How Coronavirus Could Slow Down The U.S. Drug Supply

SMS
How Coronavirus Could Slow Down The U.S. Drug Supply
The United States relies on overseas factories for some of the key ingredients of vital medications, and shortages could impact medication supplies.
SHOW TRANSCRIPT

The coronavirus has exposed a potentially serious vulnerability in the nation’s drug supply: it relies on overseas factories for some of the key ingredients of vital medications.

"If you're sick and need a medicine, you should be able to trust that that medication is going to work for you. And you shouldn't have to worry if it's going to be available," said Erin Fox, the Senior Director of Drug Information and Support Services at University of Utah.

Fox has been tracking drug shortages for nearly two decades. She says right now there are shortages of some 240 drugs in the U.S. The concern with coronavirus relates to Chinese-made active pharmaceutical ingredients - or APIs.

"Drugs that are used inside the United States, about 30 percent of the API is coming from Europe and then the rest is split between India and China. And so really the majority of a product is, is outside the US," Fox said. 

While pharmaceutical manufacturers are required by law to report shortages of prescription drugs to the Food and Drug Administration, makers of the ingredients used in those drugs do not. So if factory shut-downs overseas lead to drug shortages here, because the API makers don’t have to disclose problems, US officials may not know until it’s too late.

"What we've identified through this episode is a critical choke point in the supply chain for pharmaceuticals and some critical pharmaceuticals," former FDA commissioner Dr. Scott Gottlieb warned senators on February 12th.  

While pharmaceutical manufacturers are required by law to report shortages of prescription drugs to the Food and Drug Administration, makers of the ingredients used IN those drugs do not. So if factory shut-downs overseas lead to drug shortages here, because the API makers don’t have to disclose problems, US officials may not know until it’s too late.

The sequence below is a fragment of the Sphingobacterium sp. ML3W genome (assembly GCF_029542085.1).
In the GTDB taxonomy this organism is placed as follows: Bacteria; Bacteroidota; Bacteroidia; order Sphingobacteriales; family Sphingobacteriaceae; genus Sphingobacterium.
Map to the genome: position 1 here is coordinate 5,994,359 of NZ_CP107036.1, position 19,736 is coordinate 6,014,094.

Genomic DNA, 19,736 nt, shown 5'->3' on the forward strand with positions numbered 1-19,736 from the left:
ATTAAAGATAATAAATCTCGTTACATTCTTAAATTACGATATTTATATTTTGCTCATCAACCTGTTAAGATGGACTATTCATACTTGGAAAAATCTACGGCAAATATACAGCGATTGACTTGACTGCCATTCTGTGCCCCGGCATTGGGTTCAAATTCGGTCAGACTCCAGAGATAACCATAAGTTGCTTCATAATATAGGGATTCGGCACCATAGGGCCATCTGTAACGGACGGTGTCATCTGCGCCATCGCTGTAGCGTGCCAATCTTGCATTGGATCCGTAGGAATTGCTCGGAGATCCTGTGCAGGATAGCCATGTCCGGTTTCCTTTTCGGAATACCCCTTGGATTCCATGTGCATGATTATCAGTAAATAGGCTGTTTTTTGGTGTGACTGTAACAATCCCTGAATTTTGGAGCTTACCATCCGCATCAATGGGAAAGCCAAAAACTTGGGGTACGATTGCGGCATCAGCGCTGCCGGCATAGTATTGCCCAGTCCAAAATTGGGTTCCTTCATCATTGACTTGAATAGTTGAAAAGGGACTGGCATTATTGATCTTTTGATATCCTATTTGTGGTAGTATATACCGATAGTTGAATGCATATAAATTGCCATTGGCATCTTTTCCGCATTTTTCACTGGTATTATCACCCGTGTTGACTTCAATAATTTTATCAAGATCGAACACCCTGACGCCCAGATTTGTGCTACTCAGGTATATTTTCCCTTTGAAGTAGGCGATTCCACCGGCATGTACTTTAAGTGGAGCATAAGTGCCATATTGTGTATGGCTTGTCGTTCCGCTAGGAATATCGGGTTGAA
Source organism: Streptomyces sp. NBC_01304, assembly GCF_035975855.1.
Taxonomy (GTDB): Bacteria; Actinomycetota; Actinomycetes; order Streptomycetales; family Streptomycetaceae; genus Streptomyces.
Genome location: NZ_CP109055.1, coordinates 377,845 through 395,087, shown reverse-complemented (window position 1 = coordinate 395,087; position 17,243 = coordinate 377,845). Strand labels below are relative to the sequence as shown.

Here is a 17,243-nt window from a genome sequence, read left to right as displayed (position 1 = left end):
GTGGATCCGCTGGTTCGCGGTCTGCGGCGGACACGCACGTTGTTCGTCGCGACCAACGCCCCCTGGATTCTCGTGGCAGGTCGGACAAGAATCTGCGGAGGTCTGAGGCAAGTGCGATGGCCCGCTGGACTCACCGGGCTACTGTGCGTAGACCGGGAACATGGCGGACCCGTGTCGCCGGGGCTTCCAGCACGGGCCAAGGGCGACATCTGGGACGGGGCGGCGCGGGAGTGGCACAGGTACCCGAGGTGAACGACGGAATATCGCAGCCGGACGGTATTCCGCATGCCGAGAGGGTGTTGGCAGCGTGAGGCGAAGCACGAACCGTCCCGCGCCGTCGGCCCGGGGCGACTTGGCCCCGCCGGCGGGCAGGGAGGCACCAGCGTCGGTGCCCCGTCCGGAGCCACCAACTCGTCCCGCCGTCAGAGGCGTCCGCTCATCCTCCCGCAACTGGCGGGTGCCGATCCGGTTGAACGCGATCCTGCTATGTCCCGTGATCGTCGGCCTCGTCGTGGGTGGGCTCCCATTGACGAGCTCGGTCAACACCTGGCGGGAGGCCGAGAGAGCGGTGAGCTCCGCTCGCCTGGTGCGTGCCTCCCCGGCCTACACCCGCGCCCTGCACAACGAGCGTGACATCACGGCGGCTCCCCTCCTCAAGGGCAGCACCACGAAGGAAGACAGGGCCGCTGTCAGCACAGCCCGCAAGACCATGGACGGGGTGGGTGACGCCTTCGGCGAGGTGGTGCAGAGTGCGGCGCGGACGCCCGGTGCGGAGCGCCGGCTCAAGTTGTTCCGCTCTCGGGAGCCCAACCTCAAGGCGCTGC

The FDA has said it is “keenly aware that the outbreak will likely affect the medical product supply chain, including potential disruptions to suppliers [and] shortages of critical medical products in the U.S."

The FDA told Newsy since January 24th, it’s contacted over 180 manufacturers and reminded them they’re required to notify the FDA of any anticipated supply disruptions. The FDA also identified approximately 20 drugs whose active ingredients or finished products are solely sourced in China. 

Newsy asked Fox about how soon a shortage could be. She said it depends on where API makers are in their manufacturing cycle because they'll have some material on hand.

"They might have three months on hand. They may have six months on hand," she said.

As far as drug prices, "sometimes prices do go up after shortages, but medicines aren't really a typical commodity that supply and demand works for," Fox said. 

Some solutions are out there. U.S. Senators Susan Collins (R-ME) and Tina Smith (D-MN) introduced a bill which would require API manufacturers report interruptions or shortages the same way drug makers do. And sometimes, there are workarounds for patients like substituting medication. But that is not always the case. 

"There are things like certain chemotherapy drugs that you need a specific drug for a specific indication or reason. And so if that drug is not being manufactured or is being, you know, doled out based on patient need or patient severity, that could be, you know, life-altering and potentially deadly for a patient," said Sarah Anderson, a professor at the Skaggs School of Pharmacy and Pharmaceutical Sciences.

Experts Newsy spoke with say if the supply chain does limit the availability of drugs, U.S. markets could see shortages anywhere between two weeks and six months from now, depending on how long factory shutdowns last in China.